Plans for Faculty and Staff Housing, Conference Center Progressing
Posted: December 18, 2007 at 1:00 am, Last Updated: November 30, -0001 at 12:00 am
By Dave Andrews
Living in one of the nation’s most expensive housing markets is great … if you’re a seller. But purchasing a home in such a market can be daunting.
Mason’s close proximity to Washington, D.C., is an added bonus for faculty, staff and students. However, neighboring the capital comes with a relatively high price tag.
To ease the sticker shock for prospective faculty and staff coming from other regions of the country, Mason is making strides toward the development of 150 faculty/staff housing units on the northeast corner of the Fairfax Campus. The units are expected to enhance Mason’s recruitment efforts and retention numbers by providing below-market rental housing.
The idea, first raised by Provost Peter Stearns more than three years ago, mimics the efforts of many other universities located in high-priced areas. The development will have a mix of single-family homes, townhouses and apartments that would be move-in ready by the summer of 2009. Though the homes are still in the design phase, 20 acres of land have been allocated for the building site.
This drawing shows a possible configuration for the faculty/staff housing development in the northeast section of the Fairfax Campus.
“Offering these homes at below-market values will play a significant role in recruiting top-notch faculty to the university,” says Tom Calhoun, vice president for facilities. “They’ll have the choice of staying in these transition homes for up to three years while they familiarize themselves with the region and determine where they wish to live permanently.”
The development of the faculty/staff housing units is supported by a study conducted in 2005 by Brailsford & Dunlavey, a facility planning and program management firm, and Studley, a real estate consulting firm. After completing a detailed economic analysis of the local and national real estate markets and an analysis of local and national competitor housing supply, the firm concluded the housing was “critical to ensuring that the university could recruit and retain the highest quality of faculty and staff.”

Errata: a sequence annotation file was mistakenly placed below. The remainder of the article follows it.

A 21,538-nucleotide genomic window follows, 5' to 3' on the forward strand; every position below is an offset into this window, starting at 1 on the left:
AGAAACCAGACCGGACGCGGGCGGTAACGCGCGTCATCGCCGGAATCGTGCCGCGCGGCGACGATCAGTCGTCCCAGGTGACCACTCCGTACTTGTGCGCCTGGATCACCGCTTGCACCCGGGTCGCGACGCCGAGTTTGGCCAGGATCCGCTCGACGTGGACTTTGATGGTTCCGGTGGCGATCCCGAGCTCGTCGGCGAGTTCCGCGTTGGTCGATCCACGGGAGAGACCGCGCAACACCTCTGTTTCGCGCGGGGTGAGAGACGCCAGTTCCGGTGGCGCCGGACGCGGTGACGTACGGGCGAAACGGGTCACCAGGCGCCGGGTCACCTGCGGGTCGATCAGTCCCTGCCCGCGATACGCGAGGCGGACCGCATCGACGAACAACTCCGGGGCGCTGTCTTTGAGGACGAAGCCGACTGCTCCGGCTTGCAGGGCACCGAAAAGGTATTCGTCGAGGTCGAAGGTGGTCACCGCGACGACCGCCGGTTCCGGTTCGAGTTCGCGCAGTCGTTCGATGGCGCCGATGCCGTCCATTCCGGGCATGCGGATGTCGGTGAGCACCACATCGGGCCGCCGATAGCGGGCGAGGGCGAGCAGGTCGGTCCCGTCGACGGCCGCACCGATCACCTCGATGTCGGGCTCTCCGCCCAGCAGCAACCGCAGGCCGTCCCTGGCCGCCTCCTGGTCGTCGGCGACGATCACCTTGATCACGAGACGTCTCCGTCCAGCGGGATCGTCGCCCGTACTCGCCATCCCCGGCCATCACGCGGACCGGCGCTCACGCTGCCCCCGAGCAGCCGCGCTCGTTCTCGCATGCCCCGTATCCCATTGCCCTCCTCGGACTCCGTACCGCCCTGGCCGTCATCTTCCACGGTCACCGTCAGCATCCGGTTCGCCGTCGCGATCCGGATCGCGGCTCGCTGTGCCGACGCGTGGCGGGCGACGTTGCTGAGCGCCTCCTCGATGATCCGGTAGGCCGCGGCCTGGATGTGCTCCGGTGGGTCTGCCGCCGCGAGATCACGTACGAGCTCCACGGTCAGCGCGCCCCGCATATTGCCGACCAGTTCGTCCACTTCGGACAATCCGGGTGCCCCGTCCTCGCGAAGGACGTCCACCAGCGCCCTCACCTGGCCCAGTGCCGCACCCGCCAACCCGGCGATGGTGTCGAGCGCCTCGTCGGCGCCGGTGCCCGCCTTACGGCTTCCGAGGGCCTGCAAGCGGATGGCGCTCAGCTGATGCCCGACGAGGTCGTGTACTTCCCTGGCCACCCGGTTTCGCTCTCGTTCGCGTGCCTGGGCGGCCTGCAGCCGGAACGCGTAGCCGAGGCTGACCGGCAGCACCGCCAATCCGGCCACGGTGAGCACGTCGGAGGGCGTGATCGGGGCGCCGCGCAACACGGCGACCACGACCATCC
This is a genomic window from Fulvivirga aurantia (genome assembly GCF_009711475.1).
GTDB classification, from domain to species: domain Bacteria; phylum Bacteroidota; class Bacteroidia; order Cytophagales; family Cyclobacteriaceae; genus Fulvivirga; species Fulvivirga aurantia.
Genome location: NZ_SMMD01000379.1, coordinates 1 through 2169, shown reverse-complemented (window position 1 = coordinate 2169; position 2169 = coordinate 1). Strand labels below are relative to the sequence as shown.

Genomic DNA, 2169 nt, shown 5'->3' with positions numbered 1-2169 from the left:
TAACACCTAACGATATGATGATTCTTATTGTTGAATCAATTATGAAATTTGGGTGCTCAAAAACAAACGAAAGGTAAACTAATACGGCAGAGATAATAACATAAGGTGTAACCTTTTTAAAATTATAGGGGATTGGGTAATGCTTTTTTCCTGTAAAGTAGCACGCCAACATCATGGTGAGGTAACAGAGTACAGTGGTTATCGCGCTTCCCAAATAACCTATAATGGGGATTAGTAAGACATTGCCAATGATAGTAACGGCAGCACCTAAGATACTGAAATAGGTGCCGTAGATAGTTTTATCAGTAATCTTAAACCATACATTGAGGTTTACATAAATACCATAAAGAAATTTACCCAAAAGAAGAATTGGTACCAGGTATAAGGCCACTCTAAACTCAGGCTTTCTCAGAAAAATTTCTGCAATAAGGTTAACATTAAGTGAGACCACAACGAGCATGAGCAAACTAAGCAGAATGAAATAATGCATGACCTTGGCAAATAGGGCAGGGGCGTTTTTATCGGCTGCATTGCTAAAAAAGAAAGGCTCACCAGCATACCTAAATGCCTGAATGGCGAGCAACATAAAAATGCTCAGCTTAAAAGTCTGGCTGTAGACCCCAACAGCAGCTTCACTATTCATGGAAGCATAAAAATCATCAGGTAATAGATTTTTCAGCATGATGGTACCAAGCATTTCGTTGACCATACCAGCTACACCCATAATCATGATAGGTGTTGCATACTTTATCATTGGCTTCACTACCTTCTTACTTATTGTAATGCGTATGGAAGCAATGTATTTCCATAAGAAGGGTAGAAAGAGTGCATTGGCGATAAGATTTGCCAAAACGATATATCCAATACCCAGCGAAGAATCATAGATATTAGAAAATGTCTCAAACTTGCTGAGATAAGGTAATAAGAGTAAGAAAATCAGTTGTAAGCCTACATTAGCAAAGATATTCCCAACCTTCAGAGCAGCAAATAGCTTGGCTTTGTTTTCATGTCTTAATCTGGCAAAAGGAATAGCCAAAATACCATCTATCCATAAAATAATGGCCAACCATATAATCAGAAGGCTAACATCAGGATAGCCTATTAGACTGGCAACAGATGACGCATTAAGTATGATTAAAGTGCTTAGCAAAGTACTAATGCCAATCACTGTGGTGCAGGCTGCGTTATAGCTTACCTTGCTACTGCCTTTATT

Another project on the construction list for the Fairfax Campus is a hotel and conference center planned for the southern part of the campus. Also due to be completed in 2009, the center will provide a first-class venue for university events, academic conferences and additional recruitment initiatives of students and faculty.
An artist’s drawing of the planned hotel and conference center for the Fairfax Campus.
Because of limited hotel accommodations and professional meeting spaces near the campus, developers anticipate the center will be a strong crowd-puller. And not only will it address the needs of the university, but it will also offer meeting space for the surrounding community.
“Having a well-run, attractive and well-designed conference center on campus provides academic programs a wonderful opportunity to showcase the George Mason faculty, staff, students, campus and community,” says Jody Winter, project manager of the conference center.
Like the housing units, the hotel and conference center is still in the design phase. But project consultants estimate the structure will be approximately 130,000 gross square feet and will include 150 guest rooms, a restaurant and lounge, a 24,000-square-foot conference center, two ballrooms and nine other meeting spaces of varied sizes.
Winter says the goal is to build a conference facility that is not only attractive and well designed with good traffic flow, but also one that reflects Mason’s innovative campus atmosphere.
This map shows the site plan for the hotel-conference center. Braddock Road is to the south.